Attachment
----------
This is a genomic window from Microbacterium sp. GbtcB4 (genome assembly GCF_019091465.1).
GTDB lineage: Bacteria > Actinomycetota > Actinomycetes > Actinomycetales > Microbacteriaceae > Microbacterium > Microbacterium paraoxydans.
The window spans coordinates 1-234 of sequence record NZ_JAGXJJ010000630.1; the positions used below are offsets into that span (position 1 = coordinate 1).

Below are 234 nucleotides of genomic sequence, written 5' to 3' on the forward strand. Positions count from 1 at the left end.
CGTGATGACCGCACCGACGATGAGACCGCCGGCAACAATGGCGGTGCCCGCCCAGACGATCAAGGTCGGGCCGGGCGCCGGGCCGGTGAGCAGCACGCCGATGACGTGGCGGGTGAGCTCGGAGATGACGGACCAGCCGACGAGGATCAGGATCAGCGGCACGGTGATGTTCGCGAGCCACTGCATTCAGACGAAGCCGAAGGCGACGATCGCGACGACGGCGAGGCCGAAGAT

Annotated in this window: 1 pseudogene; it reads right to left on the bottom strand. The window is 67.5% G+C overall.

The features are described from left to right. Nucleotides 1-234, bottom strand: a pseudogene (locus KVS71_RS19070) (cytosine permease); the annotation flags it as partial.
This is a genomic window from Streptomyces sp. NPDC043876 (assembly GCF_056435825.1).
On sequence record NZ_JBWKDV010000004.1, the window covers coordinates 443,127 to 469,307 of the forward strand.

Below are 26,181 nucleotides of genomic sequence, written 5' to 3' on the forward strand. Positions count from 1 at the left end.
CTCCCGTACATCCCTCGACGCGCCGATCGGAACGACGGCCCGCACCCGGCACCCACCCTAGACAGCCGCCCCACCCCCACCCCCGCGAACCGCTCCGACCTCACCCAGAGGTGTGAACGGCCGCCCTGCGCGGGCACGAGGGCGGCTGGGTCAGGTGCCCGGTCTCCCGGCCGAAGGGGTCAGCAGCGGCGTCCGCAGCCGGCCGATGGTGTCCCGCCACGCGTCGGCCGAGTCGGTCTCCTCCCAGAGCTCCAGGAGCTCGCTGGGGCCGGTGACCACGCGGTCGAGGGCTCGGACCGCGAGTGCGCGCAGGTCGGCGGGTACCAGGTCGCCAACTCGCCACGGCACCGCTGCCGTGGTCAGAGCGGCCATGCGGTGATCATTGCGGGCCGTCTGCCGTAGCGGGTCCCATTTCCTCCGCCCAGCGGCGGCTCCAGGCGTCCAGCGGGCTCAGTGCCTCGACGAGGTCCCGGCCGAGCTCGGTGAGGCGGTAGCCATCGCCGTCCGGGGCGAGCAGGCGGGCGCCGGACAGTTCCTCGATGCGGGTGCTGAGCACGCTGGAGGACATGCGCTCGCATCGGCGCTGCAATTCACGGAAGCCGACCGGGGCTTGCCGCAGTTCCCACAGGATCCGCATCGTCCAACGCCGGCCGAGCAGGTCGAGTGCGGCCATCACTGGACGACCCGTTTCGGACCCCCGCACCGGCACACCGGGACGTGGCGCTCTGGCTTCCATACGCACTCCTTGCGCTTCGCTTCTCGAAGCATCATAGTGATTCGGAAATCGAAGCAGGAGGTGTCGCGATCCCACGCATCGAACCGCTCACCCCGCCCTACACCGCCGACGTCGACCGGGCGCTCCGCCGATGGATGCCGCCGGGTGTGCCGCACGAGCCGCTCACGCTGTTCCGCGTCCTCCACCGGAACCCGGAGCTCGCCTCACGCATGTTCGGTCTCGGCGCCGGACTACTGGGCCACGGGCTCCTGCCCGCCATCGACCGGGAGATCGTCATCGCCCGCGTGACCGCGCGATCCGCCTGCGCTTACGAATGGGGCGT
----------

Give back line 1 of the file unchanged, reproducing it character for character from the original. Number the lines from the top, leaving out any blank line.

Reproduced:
This is a genomic window from Microbacterium sp. GbtcB4 (genome assembly GCF_019091465.1).